Other things being equal, if people are trying to save a larger fraction of their income, and the level of investment doesn’t respond to low interest rates, income has to fall in order to bring saving and investment into equality. That’s the basic setup that Keynes explored in the General Theory. But if policy-makers really believe that there’s a “savings glut,” punishing savings isn’t the only way out.
 
There are many ways to encourage investment other than manipulating interest rates, and all kinds of spending can function as “investment” even if the GDP accounts classify them as government spending or consumption. That leaves a relatively straightforward road that’s rarely taken, which is to pursue fiscal policies targeted at increasing productive investment at every level of the economy.
 
Put simply, if people want to save a larger share of their income, and punishing savings doesn’t reduce that desire, and the whole world can’t rely on beggar-thy-neighbor policies to expand their own economies by increasing the trade deficits of others, then the only way to avoid global economic contraction and simultaneously raise the prospects for long-term growth is to expand productive investment at every level of the economy (including infrastructure investment, corporate investment tax incentives, workforce development credits, and other measures ideally tied to the creation of new jobs). Since investment isn’t responding materially to lower interest rates, you can’t do this through monetary policy. The only remaining option is to do it through fiscal means.

The problem with punishing saving in order to encourage more consumption is that it’s ineffective, and also leaves the economy with nothing to show for it. The wealth of a nation consists of its stock of real private investment (e.g. housing, capital goods, factories), real public investment (e.g. infrastructure), intangible intellectual capital (e.g. education, inventions, organizational knowledge and systems), and its endowment of basic resources such as land, energy, water, and the environment. In an open economy, one would include the net claims on foreigners. Everything else cancels out, because every security is an asset of the holder, but a liability of the issuer. If we want greater prosperity, it will come from expanding our productive capacity and defending our natural resources.
 
Monetary authorities have now become little more than lab rats on a frantic extinction burst. If there are no adults in the room among our policy-makers who are willing to pursue the appropriate substitute behavior - expanding productive investment through fiscal means - we’re going to have a deeper and more concerted global economic downturn than is already likely. I remain convinced that monetary authorities have already ensured a financial collapse in the coming years that is baked-in-the-cake as a result of obscene valuations. That outcome will unfold nearly regardless of economic prospects.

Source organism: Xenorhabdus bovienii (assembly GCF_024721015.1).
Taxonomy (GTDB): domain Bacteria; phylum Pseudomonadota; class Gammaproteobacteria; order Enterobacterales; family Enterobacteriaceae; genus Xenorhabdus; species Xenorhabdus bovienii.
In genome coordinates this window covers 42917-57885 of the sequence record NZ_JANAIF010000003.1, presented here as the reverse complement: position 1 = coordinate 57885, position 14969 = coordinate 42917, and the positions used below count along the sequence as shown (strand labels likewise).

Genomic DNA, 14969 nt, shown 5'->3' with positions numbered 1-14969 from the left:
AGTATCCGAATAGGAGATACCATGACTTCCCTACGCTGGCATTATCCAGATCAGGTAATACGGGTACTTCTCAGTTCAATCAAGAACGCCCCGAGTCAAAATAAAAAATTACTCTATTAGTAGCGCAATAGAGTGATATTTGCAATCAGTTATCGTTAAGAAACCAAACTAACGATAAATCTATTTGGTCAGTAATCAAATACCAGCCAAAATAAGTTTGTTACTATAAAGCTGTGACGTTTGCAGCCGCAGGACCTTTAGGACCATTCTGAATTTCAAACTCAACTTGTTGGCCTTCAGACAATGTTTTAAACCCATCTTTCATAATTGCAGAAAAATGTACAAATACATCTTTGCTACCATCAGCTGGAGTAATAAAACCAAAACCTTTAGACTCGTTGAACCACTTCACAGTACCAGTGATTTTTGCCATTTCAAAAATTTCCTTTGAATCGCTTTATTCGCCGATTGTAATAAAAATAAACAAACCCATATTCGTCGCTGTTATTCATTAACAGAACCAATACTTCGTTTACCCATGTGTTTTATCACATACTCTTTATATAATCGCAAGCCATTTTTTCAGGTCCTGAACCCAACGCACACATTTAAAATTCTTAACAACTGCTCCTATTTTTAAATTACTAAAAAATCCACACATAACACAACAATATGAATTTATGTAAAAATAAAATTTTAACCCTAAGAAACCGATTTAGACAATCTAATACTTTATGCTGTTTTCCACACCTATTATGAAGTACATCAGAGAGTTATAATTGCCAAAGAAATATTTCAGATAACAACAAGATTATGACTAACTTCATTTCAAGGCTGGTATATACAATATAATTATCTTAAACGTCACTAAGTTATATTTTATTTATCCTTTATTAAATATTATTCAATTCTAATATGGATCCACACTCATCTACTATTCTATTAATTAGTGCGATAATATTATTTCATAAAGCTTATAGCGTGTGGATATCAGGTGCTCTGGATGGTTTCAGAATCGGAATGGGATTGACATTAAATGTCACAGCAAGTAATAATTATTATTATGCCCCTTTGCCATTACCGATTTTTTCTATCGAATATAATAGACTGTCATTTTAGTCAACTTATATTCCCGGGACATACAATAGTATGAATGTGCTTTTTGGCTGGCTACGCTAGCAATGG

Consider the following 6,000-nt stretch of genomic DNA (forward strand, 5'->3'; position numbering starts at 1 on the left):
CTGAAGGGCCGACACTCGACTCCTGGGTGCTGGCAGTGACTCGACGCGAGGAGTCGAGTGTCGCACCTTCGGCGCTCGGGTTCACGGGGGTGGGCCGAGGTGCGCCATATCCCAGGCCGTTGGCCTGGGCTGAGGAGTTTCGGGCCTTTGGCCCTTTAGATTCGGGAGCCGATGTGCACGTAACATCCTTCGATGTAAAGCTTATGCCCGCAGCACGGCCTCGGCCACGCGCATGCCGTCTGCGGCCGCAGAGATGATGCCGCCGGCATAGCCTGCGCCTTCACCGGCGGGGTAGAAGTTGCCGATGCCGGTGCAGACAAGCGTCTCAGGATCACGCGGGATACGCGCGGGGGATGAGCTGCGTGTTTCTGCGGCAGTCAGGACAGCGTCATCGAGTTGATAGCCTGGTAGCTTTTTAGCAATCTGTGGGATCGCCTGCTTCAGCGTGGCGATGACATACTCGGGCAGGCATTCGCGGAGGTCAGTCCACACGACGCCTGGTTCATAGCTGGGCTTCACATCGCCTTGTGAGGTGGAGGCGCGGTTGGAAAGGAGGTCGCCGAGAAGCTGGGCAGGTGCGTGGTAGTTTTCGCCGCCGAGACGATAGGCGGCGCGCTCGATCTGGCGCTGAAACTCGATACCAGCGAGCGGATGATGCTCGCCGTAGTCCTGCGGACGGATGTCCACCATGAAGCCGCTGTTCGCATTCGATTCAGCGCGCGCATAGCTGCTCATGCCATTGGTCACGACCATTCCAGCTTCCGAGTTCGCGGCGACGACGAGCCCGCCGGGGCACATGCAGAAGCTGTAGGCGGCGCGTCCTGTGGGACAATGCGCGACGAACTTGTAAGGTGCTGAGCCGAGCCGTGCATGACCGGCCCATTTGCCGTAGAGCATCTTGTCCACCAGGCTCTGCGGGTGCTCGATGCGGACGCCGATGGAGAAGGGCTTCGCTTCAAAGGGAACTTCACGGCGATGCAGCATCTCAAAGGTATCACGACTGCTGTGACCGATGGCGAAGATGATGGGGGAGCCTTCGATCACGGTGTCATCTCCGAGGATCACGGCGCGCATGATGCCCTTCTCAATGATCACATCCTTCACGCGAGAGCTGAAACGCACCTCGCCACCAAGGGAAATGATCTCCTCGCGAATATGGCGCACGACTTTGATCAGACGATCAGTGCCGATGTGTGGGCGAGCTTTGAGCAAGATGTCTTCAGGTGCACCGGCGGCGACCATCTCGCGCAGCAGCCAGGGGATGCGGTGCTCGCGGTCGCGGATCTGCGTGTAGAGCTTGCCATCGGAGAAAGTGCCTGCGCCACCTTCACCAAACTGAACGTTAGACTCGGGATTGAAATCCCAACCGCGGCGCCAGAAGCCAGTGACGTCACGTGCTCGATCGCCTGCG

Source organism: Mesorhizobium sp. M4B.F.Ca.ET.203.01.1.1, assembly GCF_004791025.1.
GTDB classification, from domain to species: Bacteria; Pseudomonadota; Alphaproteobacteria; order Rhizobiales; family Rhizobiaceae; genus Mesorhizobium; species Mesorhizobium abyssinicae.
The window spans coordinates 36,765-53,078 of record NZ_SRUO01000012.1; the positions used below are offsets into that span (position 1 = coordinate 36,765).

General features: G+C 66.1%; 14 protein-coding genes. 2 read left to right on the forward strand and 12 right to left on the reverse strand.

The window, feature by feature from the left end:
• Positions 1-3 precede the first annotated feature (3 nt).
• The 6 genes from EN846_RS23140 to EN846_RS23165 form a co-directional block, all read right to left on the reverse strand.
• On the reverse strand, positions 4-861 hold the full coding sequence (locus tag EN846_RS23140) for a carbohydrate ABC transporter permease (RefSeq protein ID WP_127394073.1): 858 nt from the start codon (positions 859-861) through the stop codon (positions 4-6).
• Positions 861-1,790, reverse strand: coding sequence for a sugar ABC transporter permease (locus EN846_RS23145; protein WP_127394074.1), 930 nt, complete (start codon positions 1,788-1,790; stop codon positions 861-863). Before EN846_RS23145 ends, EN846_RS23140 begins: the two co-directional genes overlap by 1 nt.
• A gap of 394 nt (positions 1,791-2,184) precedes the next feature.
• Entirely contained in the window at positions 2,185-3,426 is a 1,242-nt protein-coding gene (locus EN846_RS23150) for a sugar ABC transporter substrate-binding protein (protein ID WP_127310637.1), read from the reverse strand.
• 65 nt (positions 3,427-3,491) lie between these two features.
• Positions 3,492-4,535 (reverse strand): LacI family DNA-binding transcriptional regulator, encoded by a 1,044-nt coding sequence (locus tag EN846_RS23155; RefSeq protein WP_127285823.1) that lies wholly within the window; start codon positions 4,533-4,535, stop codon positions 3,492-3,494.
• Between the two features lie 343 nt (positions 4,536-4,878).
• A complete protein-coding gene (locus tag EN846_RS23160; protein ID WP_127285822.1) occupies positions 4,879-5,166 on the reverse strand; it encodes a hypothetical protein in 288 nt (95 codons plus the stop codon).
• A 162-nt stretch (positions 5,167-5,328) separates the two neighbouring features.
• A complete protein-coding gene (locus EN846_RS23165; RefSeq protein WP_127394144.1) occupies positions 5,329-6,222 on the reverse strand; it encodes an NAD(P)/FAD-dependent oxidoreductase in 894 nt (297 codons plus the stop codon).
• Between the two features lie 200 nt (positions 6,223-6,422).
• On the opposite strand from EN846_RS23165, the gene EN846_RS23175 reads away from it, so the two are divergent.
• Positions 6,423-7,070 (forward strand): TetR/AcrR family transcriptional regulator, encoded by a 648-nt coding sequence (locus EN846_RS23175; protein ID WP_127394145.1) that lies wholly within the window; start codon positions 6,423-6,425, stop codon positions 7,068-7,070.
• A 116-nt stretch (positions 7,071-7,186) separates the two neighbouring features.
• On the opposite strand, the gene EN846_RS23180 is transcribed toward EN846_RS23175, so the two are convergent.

By encouraging acute financial distortions, enabling massive issuance of speculative-grade securities and stock buybacks at near-record valuations, and repeatedly diverting national savings toward speculative malinvestment, the concerted behavior of central banks is increasingly pushing the global economy toward financial crisis and depressed long-term growth. There is no hope for long-term economic prosperity if we place our faith in the monetary policies of deranged bankers and ivory tower college professors. All they can do is to buy interest-earning bonds and replace them with zero-interest paper. How ignorant must we be to believe that financial bubbles will carry us to prosperity without consequences, and how many collapses must we endure before we focus on strengthening our own legs?

The irony of economics is that when we pursue policies that encourage speculative malinvestment and make productive investment scarce, the pie gets smaller but a larger share of it goes to the owners of existing capital. The “rents” are always highest for those resources that are most scarce. If we really want more jobs, higher labor productivity, stronger growth, better real wages, a balanced income distribution, and a return to long-term economic prosperity, only an expansion of real productive investment - at every level of the economy - will do the job. Ever more deranged monetary policy will not.